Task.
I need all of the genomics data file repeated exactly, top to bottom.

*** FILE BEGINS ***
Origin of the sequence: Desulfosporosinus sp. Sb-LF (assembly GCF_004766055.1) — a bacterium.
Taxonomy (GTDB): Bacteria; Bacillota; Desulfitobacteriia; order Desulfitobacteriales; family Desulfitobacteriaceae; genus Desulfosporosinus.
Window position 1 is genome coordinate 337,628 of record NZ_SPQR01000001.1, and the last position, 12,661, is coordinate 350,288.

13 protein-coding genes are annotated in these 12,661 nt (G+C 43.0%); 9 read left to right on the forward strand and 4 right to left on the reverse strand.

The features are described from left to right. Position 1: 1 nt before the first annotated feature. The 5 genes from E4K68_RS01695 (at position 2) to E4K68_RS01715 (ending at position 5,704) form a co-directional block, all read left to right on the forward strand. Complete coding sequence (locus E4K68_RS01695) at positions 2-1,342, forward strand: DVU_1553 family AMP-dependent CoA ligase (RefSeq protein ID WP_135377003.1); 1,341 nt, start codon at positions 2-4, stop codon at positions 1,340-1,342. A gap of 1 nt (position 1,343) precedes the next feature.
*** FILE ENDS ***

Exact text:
Origin of the sequence: Desulfosporosinus sp. Sb-LF (assembly GCF_004766055.1) — a bacterium.
Taxonomy (GTDB): Bacteria; Bacillota; Desulfitobacteriia; order Desulfitobacteriales; family Desulfitobacteriaceae; genus Desulfosporosinus.
Window position 1 is genome coordinate 337,628 of record NZ_SPQR01000001.1, and the last position, 12,661, is coordinate 350,288.

13 protein-coding genes are annotated in these 12,661 nt (G+C 43.0%); 9 read left to right on the forward strand and 4 right to left on the reverse strand.

The features are described from left to right. Position 1: 1 nt before the first annotated feature. The 5 genes from E4K68_RS01695 (at position 2) to E4K68_RS01715 (ending at position 5,704) form a co-directional block, all read left to right on the forward strand. Complete coding sequence (locus E4K68_RS01695) at positions 2-1,342, forward strand: DVU_1553 family AMP-dependent CoA ligase (RefSeq protein ID WP_135377003.1); 1,341 nt, start codon at positions 2-4, stop codon at positions 1,340-1,342. A gap of 1 nt (position 1,343) precedes the next feature.